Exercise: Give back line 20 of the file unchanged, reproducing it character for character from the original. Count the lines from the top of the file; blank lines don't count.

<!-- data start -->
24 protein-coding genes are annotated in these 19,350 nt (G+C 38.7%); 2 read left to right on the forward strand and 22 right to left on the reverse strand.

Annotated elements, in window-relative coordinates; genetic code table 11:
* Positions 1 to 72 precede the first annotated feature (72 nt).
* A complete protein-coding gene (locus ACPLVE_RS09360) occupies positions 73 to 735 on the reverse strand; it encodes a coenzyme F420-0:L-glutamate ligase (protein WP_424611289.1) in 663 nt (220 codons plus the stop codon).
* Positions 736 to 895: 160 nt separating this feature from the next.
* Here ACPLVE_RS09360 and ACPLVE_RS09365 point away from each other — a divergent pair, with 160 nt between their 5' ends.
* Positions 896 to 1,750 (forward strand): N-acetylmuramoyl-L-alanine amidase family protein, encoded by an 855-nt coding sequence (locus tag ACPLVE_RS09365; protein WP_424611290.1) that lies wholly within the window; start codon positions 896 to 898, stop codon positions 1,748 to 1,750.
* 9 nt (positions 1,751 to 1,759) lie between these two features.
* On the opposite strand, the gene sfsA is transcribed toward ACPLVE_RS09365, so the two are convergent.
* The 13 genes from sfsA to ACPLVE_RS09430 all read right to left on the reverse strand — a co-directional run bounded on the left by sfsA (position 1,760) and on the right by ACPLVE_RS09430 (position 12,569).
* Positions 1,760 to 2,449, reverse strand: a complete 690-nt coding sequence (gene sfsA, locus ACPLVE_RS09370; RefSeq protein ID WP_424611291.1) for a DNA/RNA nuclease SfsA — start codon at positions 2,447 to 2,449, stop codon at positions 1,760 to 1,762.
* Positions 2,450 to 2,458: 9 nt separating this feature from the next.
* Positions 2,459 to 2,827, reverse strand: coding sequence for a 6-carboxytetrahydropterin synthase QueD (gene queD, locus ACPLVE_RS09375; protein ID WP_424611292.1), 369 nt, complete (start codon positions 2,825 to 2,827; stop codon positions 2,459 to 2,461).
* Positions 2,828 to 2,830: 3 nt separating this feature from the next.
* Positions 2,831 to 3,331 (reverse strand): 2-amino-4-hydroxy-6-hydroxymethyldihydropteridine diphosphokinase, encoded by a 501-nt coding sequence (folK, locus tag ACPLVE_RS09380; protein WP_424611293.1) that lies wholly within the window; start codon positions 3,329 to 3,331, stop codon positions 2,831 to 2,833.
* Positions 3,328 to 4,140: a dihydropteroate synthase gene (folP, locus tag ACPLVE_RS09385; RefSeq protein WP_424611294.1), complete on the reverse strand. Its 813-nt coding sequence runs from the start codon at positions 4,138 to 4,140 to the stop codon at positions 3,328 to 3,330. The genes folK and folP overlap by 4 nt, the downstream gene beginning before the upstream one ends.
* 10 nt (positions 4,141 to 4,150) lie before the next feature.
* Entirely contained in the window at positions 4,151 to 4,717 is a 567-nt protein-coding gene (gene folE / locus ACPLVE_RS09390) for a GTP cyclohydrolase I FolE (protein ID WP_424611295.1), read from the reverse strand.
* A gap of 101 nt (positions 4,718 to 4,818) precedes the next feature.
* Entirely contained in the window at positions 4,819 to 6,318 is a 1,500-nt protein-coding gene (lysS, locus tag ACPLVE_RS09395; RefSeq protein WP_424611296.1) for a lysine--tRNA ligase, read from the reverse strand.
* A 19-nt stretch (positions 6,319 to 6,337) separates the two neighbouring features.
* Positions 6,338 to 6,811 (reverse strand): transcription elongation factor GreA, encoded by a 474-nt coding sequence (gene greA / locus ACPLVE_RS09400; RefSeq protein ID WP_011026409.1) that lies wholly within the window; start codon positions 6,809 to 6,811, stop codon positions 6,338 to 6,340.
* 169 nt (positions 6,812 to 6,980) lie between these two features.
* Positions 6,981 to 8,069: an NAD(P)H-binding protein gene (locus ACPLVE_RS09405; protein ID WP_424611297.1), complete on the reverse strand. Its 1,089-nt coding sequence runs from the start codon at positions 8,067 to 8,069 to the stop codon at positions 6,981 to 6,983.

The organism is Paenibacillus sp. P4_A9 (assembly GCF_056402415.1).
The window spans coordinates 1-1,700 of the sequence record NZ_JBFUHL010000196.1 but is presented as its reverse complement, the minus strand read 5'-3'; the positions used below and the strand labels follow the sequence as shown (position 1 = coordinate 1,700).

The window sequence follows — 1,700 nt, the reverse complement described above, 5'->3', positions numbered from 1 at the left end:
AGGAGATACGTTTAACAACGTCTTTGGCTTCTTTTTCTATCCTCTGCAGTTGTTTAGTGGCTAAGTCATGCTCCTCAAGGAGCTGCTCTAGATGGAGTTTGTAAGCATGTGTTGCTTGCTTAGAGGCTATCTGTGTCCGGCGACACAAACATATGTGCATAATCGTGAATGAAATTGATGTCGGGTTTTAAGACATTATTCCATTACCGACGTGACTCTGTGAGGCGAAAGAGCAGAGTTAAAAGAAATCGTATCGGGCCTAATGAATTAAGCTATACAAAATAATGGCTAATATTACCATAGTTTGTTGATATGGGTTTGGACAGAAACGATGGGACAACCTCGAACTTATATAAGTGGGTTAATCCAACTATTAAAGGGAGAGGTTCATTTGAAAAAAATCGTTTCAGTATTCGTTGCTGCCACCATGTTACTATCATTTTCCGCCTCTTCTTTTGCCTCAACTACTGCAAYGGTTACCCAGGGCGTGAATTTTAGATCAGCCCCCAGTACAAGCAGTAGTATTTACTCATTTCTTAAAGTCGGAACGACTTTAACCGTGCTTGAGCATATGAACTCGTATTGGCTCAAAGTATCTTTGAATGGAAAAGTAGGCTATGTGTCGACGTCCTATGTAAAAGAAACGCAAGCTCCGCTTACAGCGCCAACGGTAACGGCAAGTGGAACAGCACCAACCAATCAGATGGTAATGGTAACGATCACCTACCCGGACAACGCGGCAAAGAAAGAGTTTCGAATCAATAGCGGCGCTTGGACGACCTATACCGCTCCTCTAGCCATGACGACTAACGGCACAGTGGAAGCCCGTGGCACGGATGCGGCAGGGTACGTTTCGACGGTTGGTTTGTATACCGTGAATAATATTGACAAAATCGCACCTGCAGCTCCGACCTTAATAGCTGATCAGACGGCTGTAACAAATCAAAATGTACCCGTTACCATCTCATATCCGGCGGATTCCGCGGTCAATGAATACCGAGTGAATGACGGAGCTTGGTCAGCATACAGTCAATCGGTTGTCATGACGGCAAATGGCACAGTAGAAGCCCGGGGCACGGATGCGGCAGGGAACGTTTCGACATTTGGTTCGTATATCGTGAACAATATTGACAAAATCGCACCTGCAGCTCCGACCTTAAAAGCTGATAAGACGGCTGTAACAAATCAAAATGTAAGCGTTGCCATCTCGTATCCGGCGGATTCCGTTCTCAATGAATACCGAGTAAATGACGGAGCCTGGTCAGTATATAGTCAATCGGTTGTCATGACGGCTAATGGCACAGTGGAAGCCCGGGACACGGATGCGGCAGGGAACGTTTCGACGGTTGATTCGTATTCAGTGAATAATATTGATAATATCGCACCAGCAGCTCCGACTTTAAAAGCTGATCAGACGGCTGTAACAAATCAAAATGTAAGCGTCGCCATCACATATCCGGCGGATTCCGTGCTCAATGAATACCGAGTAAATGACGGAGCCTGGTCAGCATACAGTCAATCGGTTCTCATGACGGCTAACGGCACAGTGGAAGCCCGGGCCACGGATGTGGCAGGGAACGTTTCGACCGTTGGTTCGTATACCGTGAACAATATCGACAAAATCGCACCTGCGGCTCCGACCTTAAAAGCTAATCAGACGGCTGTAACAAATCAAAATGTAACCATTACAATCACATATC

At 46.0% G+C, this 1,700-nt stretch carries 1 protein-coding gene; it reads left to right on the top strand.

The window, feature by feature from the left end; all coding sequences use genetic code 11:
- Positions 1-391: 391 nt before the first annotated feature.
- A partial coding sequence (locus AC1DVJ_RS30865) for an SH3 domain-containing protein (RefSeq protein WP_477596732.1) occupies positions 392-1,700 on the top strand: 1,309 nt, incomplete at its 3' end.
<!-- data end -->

* Entirely contained in the window at positions 4,819 to 6,318 is a 1,500-nt protein-coding gene (lysS, locus tag ACPLVE_RS09395; RefSeq protein WP_424611296.1) for a lysine--tRNA ligase, read from the reverse strand.